A Look at 6 Popular Chinese Holidays & Festivals
Let's take a fun and engaging journey through some of the most popular Chinese holidays celebrated throughout the year!
Chinese New Year
Also known as the Spring Festival, Chinese New Year is the most important holiday in China. It falls on a different date every year, but it usually takes place between late January and mid-February. Chinese New Year is all about spending time with family, eating delicious food, and wishing each other good luck for the coming year. It's a huge festival where most of the country shuts down for the holidays and there's lots of Lion dancing, drumming, red decor, and celebration. One of the most important traditions of Chinese New Year is the giving of red envelopes filled with money, known as "hong bao" in Mandarin.
The Lantern Festival marks the end of Chinese New Year celebrations, and it usually falls on the 15th day of the lunar calendar. People celebrate by lighting and releasing paper lanterns into the sky, symbolizing the release of troubles and worries. Another important tradition is solving lantern riddles, where riddles are written on the lanterns and people compete to solve them.
The Qingming Festival, also known as Tomb Sweeping Day, is a day for families to pay their respects to their ancestors by visiting their graves, cleaning them, and offering food and flowers. It takes place on April 4th or 5th every year, and it is also an occasion for families to enjoy the beautiful spring weather and have a picnic outdoors.
Dragon Boat Festival
The Dragon Boat Festival is celebrated on the fifth day of the fifth lunar month, usually in June. The festival commemorates the death of the famous Chinese poet Qu Yuan, who drowned himself in a river in protest of political corruption. People celebrate by racing dragon boats, eating sticky rice dumplings wrapped in bamboo leaves called "zongzi," and wearing sachets filled with herbs to ward off evil.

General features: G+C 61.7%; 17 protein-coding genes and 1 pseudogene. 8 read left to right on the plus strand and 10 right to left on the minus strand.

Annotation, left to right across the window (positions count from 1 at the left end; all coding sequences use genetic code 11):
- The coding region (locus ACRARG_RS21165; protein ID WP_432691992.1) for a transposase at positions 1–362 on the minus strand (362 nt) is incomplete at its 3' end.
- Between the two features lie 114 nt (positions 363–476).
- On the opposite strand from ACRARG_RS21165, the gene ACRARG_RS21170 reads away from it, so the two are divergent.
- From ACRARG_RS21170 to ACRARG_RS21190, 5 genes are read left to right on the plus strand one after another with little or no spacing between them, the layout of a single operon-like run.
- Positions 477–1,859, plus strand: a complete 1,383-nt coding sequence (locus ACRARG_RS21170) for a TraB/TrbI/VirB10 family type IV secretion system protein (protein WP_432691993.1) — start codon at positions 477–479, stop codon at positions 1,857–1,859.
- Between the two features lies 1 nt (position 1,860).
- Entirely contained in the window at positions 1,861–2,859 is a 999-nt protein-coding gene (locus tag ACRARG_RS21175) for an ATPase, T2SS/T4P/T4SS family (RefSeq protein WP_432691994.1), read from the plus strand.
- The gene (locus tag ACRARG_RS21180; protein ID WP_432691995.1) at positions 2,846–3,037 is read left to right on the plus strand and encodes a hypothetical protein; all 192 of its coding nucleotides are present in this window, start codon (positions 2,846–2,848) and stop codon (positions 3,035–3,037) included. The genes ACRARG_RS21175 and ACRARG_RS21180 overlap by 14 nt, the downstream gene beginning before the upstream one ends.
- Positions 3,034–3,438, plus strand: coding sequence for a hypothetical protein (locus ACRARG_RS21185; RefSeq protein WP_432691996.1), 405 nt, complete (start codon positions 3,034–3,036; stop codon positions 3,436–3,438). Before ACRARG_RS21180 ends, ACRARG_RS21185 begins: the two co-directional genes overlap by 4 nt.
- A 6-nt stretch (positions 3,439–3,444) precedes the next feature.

The Mid-Autumn Festival, also known as the Moon Festival, is celebrated on the 15th day of the eighth lunar month, usually in September or October. The festival is all about family reunions, eating mooncakes, and admiring the full moon. Mooncakes are a traditional Chinese pastry filled with sweet or savory fillings, and they are often given as gifts to friends and family during the Mid-Autumn Festival.
Double Ninth Festival
The Double Ninth Festival, also known as Chongyang Festival, is celebrated on the ninth day of the ninth lunar month, usually in October. The festival is all about climbing mountains, enjoying the autumn scenery, and drinking chrysanthemum tea. It is also a day for respecting and honoring the elderly, as the number "nine" is considered lucky and symbolizes longevity.
These Chinese holidays are all about spending time with loved ones, enjoying good food, and carrying on important traditions that have been passed down for generations. They give us a chance to reflect on our heritage and connect with our cultural roots. So, whether you are celebrating Chinese New Year or the Mid-Autumn Festival, take the opportunity to embrace the spirit of these special holidays and share in the joy with those around you!